Last week, I attended my first ever pitch meeting. My client is seeking their seed round investment and wanted me to attend. It was an eye-opening experience. Personally, I’ve never had the desire to build a business that required outside investment. And after seeing the pitch process firsthand, I understand why more clearly now.
We walk into the building and sat down in the lobby next to a few other people eagerly waiting to give their pitch. All filled with hope of landing part of the $15 million or so that this fund had available. There’s an uncomfortable silence in the air. We make a little small talk, but this provides little relief from the pressure of the moment. Even though I wasn’t the one pitching, I felt like an actor waiting to audition for a role.
One by one, the people in front of us get called in to deliver their pitches. Eventually, we’re the only ones left. At last, the office door opens, a guy in his mid-twenties exits, and we’re called in. There are two older gentlemen waiting for us, plus a third on the phone. Our slide deck is already loaded up on the presenter. Introductions are hastily made, and my client starts to talk before one of the guys cuts her off.
“Excuse me, but let me quickly run down how this is going to work. You’ll have 15 minutes to deliver your presentation. I’m setting this timer for 12 minutes, and when it goes off, you have 3 minutes to wrap up. After that, I will set it for 15 minutes which we will use for questions. Once you leave, my partners and I will discuss your pitch and you will get a call from me later today letting you know if you’ve made it to the next round or not. Any questions, or may we start?”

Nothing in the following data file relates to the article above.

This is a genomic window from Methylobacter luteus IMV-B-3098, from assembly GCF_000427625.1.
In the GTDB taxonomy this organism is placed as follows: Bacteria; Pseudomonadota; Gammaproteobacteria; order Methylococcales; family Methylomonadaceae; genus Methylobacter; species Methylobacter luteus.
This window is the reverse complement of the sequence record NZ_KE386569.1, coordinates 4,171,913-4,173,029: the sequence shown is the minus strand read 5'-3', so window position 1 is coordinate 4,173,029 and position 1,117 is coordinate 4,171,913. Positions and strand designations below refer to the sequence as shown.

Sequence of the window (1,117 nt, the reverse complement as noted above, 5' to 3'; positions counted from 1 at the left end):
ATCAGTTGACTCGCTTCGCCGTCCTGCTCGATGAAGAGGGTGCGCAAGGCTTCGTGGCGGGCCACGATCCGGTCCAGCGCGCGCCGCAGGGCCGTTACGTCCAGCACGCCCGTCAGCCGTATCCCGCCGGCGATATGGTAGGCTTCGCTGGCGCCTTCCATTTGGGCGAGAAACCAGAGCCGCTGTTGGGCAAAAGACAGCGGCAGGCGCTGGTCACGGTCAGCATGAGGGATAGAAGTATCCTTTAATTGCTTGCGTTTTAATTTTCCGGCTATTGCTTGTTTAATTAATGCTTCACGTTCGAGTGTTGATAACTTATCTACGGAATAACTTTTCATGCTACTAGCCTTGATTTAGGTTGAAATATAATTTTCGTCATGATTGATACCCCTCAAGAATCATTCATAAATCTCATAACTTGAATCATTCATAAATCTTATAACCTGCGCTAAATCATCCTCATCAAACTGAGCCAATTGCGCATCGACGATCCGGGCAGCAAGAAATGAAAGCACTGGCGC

And away we went.
My client did an excellent job with her pitch. She can sometimes be long winded and in all her practice sessions she said she never got it under 20 minutes. Yet she was able to pull it off when it counted and finished the entire presentation within the allotted 15 minutes. When the sound didn’t work on a video embedded in our deck, she smoothly handled it by providing live narration. Afterward, the investors said they were impressed by that.
Still, the experience left a bad taste in my mouth. My client has 30+ years of experience in her industry. She has regularly closed deals ranging from 10 to 90 million dollars. And yet when trying to raise a comparatively small amount of money, she has to prove herself like a new grad fresh out of school.
The Bootstrapper Way
This experience made me realize how fortunate we are to have the ability to create.
We can build our business without having to seek permission from someone else just because they have money.
We don’t have to drive 2 hours each way for a 30 minute meeting, hoping to land a small handout that will give our business maybe another year of life.
We can put all of our time and energy into creating and improving our product, instead of into trying to raise money.
We can focus solely on making our customers’ lives better, not our investors.
We get our products to market faster and let our customers be the ultimate judge of whether or not our businesses are valid.
Bootstrapping isn’t for everyone or every business, but I know it’s the only way that I want to build a business, and I’m grateful to have the opportunity to do so.